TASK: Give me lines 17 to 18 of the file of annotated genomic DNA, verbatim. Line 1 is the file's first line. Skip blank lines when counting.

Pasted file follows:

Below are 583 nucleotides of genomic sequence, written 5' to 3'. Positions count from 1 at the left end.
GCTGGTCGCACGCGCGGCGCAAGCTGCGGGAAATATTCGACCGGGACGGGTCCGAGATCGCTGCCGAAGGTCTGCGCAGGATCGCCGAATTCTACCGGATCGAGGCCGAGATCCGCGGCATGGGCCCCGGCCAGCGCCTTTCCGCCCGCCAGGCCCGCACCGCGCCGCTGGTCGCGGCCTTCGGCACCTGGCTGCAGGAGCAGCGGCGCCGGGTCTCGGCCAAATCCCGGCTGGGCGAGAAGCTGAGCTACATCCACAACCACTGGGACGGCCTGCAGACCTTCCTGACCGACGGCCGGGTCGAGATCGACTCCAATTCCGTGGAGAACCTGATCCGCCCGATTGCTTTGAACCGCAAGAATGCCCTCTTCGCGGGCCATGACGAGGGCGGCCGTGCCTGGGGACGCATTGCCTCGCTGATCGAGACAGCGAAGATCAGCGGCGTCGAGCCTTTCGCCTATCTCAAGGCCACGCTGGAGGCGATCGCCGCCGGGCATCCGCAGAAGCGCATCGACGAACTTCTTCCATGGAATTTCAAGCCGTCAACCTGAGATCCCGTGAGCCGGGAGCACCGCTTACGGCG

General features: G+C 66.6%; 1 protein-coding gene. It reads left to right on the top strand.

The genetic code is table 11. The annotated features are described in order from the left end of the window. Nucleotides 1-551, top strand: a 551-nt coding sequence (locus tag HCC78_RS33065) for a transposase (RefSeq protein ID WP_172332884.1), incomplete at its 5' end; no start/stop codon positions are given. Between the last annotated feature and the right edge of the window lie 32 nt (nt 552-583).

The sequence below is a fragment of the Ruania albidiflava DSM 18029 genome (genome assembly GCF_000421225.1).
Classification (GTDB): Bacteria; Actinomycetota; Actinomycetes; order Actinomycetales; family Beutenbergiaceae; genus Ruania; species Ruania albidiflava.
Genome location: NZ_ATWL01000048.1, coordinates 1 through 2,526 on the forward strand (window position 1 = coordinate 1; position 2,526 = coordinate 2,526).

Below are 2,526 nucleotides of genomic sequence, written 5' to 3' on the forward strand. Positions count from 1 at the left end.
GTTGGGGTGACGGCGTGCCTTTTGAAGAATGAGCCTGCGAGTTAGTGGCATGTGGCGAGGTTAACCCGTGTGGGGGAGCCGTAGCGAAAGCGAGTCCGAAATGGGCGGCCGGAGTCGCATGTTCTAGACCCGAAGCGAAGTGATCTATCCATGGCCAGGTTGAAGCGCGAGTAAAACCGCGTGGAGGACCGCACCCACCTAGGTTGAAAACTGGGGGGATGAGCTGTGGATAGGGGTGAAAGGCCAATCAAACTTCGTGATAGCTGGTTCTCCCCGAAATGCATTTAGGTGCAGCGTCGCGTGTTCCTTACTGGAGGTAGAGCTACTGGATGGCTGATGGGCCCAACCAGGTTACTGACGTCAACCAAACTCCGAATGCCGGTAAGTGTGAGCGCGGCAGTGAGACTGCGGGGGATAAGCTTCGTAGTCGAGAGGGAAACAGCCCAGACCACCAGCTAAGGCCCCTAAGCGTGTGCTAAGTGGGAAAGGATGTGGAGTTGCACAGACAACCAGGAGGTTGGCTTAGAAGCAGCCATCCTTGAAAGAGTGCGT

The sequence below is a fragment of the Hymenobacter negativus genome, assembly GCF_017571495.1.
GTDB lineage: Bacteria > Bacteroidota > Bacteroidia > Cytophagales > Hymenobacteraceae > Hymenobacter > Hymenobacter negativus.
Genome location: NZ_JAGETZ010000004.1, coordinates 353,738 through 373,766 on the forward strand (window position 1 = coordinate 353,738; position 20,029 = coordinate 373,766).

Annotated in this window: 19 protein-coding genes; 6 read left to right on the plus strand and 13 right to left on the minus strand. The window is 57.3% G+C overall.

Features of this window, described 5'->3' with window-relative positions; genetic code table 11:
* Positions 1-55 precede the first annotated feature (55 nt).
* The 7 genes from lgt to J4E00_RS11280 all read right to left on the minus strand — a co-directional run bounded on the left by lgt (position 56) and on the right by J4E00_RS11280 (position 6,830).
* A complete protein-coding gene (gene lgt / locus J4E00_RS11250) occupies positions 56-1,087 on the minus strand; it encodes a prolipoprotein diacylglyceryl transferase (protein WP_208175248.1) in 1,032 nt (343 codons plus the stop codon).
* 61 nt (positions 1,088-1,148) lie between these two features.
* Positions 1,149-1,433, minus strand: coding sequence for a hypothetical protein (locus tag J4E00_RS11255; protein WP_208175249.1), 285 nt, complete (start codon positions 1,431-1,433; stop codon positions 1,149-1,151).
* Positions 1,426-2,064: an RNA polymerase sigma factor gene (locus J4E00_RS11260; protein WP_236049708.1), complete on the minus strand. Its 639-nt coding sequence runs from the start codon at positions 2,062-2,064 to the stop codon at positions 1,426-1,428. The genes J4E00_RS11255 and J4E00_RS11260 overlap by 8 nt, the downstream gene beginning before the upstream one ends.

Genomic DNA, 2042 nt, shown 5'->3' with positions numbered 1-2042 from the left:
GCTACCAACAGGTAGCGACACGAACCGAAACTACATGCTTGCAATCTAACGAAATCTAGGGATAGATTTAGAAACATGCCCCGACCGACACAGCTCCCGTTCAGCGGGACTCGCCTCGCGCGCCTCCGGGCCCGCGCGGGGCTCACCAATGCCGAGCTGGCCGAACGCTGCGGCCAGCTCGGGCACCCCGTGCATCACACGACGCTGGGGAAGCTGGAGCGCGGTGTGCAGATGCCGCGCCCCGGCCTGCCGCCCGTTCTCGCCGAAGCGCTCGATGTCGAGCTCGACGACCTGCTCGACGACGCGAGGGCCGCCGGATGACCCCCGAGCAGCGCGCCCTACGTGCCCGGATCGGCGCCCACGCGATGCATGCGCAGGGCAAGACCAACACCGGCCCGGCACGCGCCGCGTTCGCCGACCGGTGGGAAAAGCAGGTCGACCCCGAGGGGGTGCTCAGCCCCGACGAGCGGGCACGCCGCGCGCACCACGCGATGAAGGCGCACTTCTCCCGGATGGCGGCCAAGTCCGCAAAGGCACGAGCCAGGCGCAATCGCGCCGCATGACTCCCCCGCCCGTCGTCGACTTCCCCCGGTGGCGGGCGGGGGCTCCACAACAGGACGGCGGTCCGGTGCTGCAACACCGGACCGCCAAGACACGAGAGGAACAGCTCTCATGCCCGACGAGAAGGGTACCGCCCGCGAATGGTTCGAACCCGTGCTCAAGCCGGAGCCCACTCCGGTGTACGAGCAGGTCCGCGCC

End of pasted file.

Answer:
* A complete protein-coding gene (gene lgt / locus J4E00_RS11250) occupies positions 56-1,087 on the minus strand; it encodes a prolipoprotein diacylglyceryl transferase (protein WP_208175248.1) in 1,032 nt (343 codons plus the stop codon).
* 61 nt (positions 1,088-1,148) lie between these two features.